IMF Chief Economist Maurice Obstfeld and colleagues Gian Maria Milesi-Ferretti and Oya Celasun present the World Economic Outlook (IMF Staff Stephen Jaffe)
IMF Chief Economist Maurice Obstfeld and colleagues Gian Maria Milesi-Ferretti and Oya Celasun present the World Economic Outlook (IMF Staff Stephen Jaffe)

The International Monetary Fund (IMF) has published its most positive assessment of the global economy in years. But, instead of celebrating, the Fund would like us to temper our enthusiasm. There’s something ephemeral about this burst of good news. It could evaporate quickly.

World GDP will increase 3.5 percent in 2017, according to the IMF’s latest forecast. That’s a slight improvement from the Fund’s previous prediction in January, and significantly better than last year’s growth of 3.1 percent. “We’re very happy to see the long-awaited pickup has come to pass,” Maurice Obstfeld, the institution’s top economist, said at a press conference in Washington. “Everything seems to be going in the right direction.”

It has been six years since the IMF revised one of its forecasts higher, so maybe the Fund has been conditioned for disappointment. But Obstfeld appeared doubtful that the better times will last: he said there is a greater chance his forecast will prove to be too optimistic rather than the opposite. His caution may be due to so much of the global economy’s pep relying on Donald Trump, the erratic US president, who said that he would force government agencies to buy more goods and services from American companies and cut work visas.

The global economy is stronger to some extent because of higher commodity prices, fiscal spending in China and a modest rebound in global trade and manufacturing. But what’s really causing the forecast models to compute better results is the combination of buoyant financial markets and off-the-charts readings of consumer and business confidence — encouraged, it seems, by Trump’s pledge to ignite US growth by slashing taxes and regulations. With his fellow Republicans running Congress, it seemed plausible Trump would actually do what he said. The US president has given the world lots of reasons to dislike him, but most have agreed that he could be good for the economy, at least in the short term.

So far, Trump has been a disappointment. The president and the Republican leadership in Congress failed spectacularly when they tried to pass a new health care bill earlier this year. They burned political capital that could have been used to overhaul the US tax regime. They also pushed back the date at which those tax cuts will take effect —

if they take effect. There now are doubts about Trump’s legislative skills. The collapse of the Republican effort to replace Barack Obama’s signature health reforms showed Washington’s governing party lacks unity. An effort to slash taxes as deeply as Trump suggested on the campaign trail will meet opposition from Republicans who champion debt reduction.

The IMF is unsure executives and investors have absorbed the possibility that Trump could disappoint them. Obstfeld said confidence surveys were at “elevated levels,” implying animal spirits could subside. The Bank of Canada confronted a similar problem in its latest quarterly forecast. In January, Canada’s central bank attempted to quantify the “Trump effect,” saying fiscal stimulus would raise US GDP by 0.5 percent by 2018. And then, in April, it reversed course. Upon review, Canadian policy makers decided that the uncertainty over US trade policy and the lack of progress on taxes was actually a negative for Canada’s economy. The central bank now predicts Canadian exports will decline slightly over the next couple of years.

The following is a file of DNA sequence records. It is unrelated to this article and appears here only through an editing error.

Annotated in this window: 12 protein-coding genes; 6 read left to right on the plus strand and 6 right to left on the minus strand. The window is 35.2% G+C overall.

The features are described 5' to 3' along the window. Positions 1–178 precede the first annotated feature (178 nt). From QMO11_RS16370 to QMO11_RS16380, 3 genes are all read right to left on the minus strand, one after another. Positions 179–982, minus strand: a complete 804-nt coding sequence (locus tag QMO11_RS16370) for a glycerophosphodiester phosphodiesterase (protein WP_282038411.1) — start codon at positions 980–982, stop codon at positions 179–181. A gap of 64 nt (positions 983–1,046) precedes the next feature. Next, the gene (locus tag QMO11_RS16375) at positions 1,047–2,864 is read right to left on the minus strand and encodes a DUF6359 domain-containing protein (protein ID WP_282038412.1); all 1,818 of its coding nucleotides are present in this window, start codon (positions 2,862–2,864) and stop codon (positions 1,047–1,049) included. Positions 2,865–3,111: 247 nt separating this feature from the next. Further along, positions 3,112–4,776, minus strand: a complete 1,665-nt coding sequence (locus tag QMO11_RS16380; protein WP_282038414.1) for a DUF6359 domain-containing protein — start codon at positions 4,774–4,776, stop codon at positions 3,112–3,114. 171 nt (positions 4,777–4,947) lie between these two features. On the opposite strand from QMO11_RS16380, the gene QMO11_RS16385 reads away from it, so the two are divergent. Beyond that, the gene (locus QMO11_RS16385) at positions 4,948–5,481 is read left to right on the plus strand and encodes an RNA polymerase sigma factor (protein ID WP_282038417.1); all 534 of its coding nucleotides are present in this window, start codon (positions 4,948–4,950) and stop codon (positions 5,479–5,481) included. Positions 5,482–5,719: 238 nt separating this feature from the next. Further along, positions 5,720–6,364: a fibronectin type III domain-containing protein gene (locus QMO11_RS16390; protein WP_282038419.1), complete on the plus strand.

The IMF is also struggling to model Trump.

Under a best-case scenario, where tax changes and infrastructure spending are carefully designed to expand the economic potential of the largest economy, GDP could grow by more than one percent by 2025. But if Trump ends up only cutting the taxes of the wealthiest households, which have a lower propensity to spend, and the infrastructure money ends up building roads to nowhere, the growth would be half that much, the IMF said.

There is no scenario in which the United States doesn’t accumulate more debt. That fact will force the government to tackle spending or risk a financial hangover. Interest rates will rise, as the Fed counters inflationary forces and bond traders demand higher yields from a country with an increasingly heavy debt load. Higher import demand from the United States would help the country’s trading partners — unless Trump imposes trade barriers or favours US companies. The dollar likely will remain strong, a problem for countries and companies that have borrowed in the US currency instead of their own

That’s only a rough sketch of how the Trump years could unfold. There are so many other possibilities, including, suddenly, military confrontation between the United States and North Korea or Russia. The growth rebound is real, but Obstfeld can be excused if he doesn’t yet believe the numbers. There are too many things that still could go wrong.

So enjoy the moment. It might not last.

About the Author

Kevin Carmichael is a CIGI senior fellow, effective October 2014. He was previously US business correspondent for The Globe and Mail. At CIGI, Kevin researches and publishes CIGI policy briefs on major global economic governance summits, such as International Monetary Fund, Asia-Pacific Economic Cooperation and BRICS meetings, and on major developments in the global economy.

Program
The opinions expressed in this article/multimedia are those of the author(s) and do not necessarily reflect the views of CIGI or its Board of Directors.